Perhaps you’re visiting Toronna this week. Perhaps you are mystified by seeing crowds of well-heeled people standing in large groups waiting to get into some theatre or a very, very big bar. In the middle of the afternoon, no less.
Is it early TIFF mania? No. Is it a pop-up celebration of the fact that Toronto FC finally won a game? Nope. Is it the rarely seen Mayor Rob Ford showing off the gravy train he finally located? No sirree.
It is the ongoing shindig that is Upfront Week for Canadian commercial TV. Vast crowds of people who work at ad agencies flock to events where broadcasters announce that they’ve bought all the hot, hot American shows. Then the free booze flows for hours. You haven’t lived until you’ve seen gaggles of ad-agency types shuffle along in a lineup before these events and totter away after.
Wednesday was Global’s turn. The Shaw-owned channel’s fall schedule is so all-American that one imagines The Star Spangled Banner will play to signal the start of a new episode of Hawaii-Five-O, or the new stuff, such as The Jeff Probst Show or The Ricki Lake Show. Oh sure, in terms of Canadian content, Global has the nobody’s-seen-it news-magazine series 16x9, parked in the badlands of Friday night, and a new documentary series, Close Up, parked in the even badder badlands of Saturday night.
It has always been a Global tactic to air Canadian productions on Saturday, up against the hockey on CBC, just to ensure that hardly anybody sees them. The day before, with Rogers, there was at least the news that a rare Canadian-made studio-based sitcom is coming. It’s Package Deal, about “three overly close brothers and the woman who comes between.” Perhaps Global figures that sort of thing should be done by the experts in L.A. and then shipped north.
Among the humdinger new U.S. shows that Global opened its wallet to bring you are Elementary, the contemporary Sherlock Holmes thing, with Jonny Lee Miller as the main man and Lucy Liu as the Watson who is not a man, but a woman. Also, Vegas, which stars “Hollywood heavy hitters Dennis Quaid and Michael Chiklis,” according to Global, and is about a fella who was a Vegas sherriff in the 1960s. And there is “the high temperatures of an inner-city firehouse,” on the drama Chicago Fire, about “everyday heroes” at a Chicago firehouse. These are, as Global says, “the network’s buzz-worthy additions.” Indeedy.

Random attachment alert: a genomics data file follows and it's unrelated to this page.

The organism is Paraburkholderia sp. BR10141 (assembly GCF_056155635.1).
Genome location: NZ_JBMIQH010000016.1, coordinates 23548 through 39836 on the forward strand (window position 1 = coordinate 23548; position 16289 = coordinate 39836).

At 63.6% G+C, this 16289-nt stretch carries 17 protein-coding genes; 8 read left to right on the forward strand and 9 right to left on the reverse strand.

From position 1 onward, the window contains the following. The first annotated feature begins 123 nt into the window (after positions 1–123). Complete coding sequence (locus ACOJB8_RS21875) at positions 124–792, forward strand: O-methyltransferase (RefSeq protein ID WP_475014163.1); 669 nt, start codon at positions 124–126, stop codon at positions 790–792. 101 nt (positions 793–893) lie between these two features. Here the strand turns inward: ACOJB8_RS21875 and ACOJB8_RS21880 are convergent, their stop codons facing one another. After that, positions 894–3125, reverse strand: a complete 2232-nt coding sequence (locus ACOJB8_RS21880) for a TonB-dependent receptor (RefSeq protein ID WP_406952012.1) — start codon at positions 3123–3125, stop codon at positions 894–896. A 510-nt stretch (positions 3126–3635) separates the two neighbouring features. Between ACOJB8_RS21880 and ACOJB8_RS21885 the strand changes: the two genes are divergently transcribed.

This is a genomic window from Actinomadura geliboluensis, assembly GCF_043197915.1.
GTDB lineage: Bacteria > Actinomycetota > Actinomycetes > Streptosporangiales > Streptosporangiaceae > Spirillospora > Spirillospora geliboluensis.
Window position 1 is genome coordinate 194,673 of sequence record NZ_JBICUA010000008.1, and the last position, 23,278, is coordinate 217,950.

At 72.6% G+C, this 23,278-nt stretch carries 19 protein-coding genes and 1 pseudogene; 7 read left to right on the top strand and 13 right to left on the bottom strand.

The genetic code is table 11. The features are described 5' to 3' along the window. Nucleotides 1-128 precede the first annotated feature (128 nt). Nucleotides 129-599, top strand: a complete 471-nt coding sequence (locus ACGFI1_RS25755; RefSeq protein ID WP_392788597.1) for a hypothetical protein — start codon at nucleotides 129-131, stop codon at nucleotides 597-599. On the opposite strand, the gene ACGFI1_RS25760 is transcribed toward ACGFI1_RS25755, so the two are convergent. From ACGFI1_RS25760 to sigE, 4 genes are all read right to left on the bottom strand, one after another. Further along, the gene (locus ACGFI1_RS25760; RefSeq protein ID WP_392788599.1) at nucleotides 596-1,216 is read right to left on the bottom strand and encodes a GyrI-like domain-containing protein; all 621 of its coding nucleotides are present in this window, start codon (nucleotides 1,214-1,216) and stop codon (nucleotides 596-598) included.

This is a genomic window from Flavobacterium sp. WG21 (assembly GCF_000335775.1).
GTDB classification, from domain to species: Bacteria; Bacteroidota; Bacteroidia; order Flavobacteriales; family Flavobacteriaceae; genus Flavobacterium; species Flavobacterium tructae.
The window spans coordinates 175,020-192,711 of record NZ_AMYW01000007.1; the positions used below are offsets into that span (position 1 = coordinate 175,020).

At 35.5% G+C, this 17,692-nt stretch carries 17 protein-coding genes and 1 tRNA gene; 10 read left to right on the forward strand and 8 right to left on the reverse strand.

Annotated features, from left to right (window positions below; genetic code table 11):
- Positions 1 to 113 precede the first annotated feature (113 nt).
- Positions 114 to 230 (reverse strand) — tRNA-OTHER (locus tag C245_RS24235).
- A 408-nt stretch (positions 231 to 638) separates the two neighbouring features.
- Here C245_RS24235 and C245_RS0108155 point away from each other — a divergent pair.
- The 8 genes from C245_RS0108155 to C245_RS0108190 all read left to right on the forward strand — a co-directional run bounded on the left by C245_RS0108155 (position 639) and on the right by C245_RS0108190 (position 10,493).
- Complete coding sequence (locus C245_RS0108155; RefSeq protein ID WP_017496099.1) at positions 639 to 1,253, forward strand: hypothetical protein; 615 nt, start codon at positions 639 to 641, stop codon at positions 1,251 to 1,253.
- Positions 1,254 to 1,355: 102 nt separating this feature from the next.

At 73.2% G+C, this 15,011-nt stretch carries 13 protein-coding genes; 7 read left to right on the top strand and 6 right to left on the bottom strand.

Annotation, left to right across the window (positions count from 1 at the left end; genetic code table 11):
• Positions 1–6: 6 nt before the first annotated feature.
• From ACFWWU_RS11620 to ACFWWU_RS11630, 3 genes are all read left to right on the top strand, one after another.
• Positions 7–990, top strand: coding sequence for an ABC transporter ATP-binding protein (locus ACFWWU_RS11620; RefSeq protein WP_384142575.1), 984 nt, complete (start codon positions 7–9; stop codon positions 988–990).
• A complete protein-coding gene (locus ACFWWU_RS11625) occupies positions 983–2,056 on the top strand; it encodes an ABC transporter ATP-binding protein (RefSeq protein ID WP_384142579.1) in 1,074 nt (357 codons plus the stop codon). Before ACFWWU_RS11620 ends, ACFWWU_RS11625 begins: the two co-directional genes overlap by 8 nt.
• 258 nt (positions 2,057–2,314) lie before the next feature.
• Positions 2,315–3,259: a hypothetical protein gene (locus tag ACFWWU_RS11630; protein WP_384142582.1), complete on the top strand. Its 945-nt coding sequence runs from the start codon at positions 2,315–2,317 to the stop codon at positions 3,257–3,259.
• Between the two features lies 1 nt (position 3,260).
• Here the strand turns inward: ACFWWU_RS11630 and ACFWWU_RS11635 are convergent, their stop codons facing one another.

But that’s not all. Owner Shaw Media is bringing the U.S. network Lifetime to Canada in September. Because of the outcry from Canadians who demanded it, obviously. We all remember the torch-lit processions in major urban centres as protesters demanded access to the cable channel that is home to Project Runway. Lifetime will live in the cable place now home to the female-centric channel Diva, which used to be another channel before that. Who cares? Now it’s Lifetime, at long last.
Lifetime is kinda popular in the U.S. with lady viewers. Its slogan is, “Your life. Your time.” This now applies to our life and our time, here in Canada.
As Shaw points out, the “star-packed programming for women focuses on a triple-threat strategy of original scripted series, movies and unscripted shows.” What does this mean? Well, friends, Canadians will no longer worry if they are able to see Dance Moms, Bristol Palin: Life’s a Tripp and The Conversation with Amanda de Cadenet. And, thank heavens, we will be able to watch the TV mini-series Liz and Dick, starring Lindsay Lohan, without delay. It’s about Elizabeth Taylor and Richard Burton and the estimable Ms. Lohan plays Liz Taylor.
Thank you, Shaw. A nation will sleep with ease this summer knowing that Bristol Palin’s travails and wacky adventures will be ours to enjoy. Is it any wonder that vast crowds gather in Toronna to attend such announcements? And those who say it’s all about the free cocktails are liars and scoundrels.
Afghan Luke (TMN, Movie Central, 9 p.m.) is an odd and often hallucinatory drama directed and co-written by Trailer Park Boys creator Mike Clattenburg. Nick Stahl plays the title character, a journalist on a quest to find and expose a Canadian sniper in Afghanistan who, according to legend, cuts the fingers off his victims to keep as trophies. Things get weirder as each strange scene gives way to the next. This is not a nice comedy. It’s a sharp satire and one of the few Canadian works to truly engage with our presence in Afghanistan.
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